Monday, February 16, 2015

Links inside of Emails - The good, the bad and the ugly...

So I was listening to the following podcast and it began discussing a question about links inside of emails.  I have pasted from the transcribed notes the discussion below.  Thanks Steve and Leo for the great podcast. 


SERIES:  Security Now!
DATE:  February 10, 2015
TITLE:  Listener Feedback #206
SPEAKERS: Steve Gibson & Leo Laporte

"...LEO: Justin Aborn in Boston. He wants to know how to be sure about emailed links. He wants to know how whether to click on them: My bank just emailed me a clickable link. I'm 99.9% sure it's truly them, but I navigate to their site by hand, rather than click on the emailed link. To check the fit of my tinfoil hat, what do you recommend as the minimum procedure to confidently click an emailed URL? It would be a lot more convenient if we could just click on them.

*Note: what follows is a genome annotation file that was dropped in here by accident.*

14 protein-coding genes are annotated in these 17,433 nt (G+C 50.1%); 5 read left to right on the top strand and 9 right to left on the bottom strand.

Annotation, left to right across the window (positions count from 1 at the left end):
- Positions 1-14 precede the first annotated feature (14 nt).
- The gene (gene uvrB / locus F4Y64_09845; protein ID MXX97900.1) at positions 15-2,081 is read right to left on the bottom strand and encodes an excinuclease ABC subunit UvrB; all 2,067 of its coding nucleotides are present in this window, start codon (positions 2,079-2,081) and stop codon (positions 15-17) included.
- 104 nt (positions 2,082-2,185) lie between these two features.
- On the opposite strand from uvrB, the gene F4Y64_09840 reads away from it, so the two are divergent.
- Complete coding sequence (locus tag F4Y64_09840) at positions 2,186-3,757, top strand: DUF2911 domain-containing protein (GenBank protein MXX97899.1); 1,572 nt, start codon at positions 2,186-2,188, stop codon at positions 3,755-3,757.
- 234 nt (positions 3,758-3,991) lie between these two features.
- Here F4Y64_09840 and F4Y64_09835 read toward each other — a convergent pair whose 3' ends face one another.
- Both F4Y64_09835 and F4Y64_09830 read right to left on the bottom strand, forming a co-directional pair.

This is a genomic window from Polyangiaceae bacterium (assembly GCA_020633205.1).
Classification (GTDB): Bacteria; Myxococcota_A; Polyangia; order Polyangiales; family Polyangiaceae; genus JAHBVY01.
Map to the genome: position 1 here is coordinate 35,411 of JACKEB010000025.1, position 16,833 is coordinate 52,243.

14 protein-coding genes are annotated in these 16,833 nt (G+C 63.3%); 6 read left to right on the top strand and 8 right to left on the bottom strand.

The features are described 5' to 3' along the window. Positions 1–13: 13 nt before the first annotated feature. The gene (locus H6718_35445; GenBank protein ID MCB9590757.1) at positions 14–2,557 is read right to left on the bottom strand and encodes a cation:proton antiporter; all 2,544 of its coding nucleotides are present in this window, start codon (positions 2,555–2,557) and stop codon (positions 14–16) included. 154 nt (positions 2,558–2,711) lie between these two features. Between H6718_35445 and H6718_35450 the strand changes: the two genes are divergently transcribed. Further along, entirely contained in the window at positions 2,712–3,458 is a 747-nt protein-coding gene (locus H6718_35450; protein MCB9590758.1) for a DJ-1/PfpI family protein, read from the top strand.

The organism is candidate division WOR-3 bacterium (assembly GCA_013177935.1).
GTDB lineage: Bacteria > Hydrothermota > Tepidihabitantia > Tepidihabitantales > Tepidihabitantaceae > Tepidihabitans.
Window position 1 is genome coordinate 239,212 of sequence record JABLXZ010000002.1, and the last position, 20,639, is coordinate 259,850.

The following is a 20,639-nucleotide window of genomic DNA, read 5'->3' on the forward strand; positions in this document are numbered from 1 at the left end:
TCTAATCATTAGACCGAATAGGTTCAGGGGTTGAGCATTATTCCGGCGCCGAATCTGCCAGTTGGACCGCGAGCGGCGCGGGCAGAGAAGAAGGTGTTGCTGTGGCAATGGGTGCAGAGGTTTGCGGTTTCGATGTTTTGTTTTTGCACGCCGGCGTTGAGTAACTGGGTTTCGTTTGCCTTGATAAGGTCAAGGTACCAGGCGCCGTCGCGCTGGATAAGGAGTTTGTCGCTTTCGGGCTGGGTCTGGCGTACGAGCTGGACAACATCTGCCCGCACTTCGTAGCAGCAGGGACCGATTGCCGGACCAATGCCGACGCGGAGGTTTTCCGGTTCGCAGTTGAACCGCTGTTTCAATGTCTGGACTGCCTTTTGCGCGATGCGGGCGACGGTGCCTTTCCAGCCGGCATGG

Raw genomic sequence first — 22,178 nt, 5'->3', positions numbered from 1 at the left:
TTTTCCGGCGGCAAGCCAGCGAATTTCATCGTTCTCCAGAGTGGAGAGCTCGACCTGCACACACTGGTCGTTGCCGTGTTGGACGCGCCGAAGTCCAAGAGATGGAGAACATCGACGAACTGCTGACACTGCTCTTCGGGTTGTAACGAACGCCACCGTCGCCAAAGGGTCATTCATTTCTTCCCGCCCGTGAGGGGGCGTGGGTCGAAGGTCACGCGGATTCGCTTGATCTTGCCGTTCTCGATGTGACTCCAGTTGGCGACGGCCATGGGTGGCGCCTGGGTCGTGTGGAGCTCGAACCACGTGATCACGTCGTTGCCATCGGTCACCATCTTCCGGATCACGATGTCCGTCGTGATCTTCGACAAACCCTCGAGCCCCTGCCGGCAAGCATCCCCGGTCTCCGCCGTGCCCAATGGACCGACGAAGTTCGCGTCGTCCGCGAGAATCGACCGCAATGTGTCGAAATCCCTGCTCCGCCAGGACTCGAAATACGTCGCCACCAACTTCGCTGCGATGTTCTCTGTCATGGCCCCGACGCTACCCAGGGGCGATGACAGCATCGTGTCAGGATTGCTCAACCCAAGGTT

STEVE:  Yeah.  And I liked this also because in the context of Anthem, as you said, Leo, we're seeing now a big phishing wave of fake email coming out.  The only way, I mean, the old-school way is to look at the email headers, which are generally available.  But, boy, that's confusing.  And headers are highly prone to being spoofed.  I think the only thing I could suggest, first of all, is don't.  They're just, you know, it's really not worth it.  But if you have to, what you need to do is look at the source.  That is, you need to be able to examine the source of the email.

The problem is that email today is HTML.  And there's what you see is the result of the HTML markup which has created a presentation.  And so you can see text that is underlined that says "Click here to email Anthem."  Or I don't think he gave an example.  Or his bank.  And in fact it can even show you, like with no typos, exactly that URL, except that that's the presentation of the HTML.  The markup is in brackets on either side of that, and it's hidden from you, by design, by the browser.  By the browser or now, you know, email has become HTML, so your email client is hiding that on purpose to give you a nice, visible, simplified link to click on.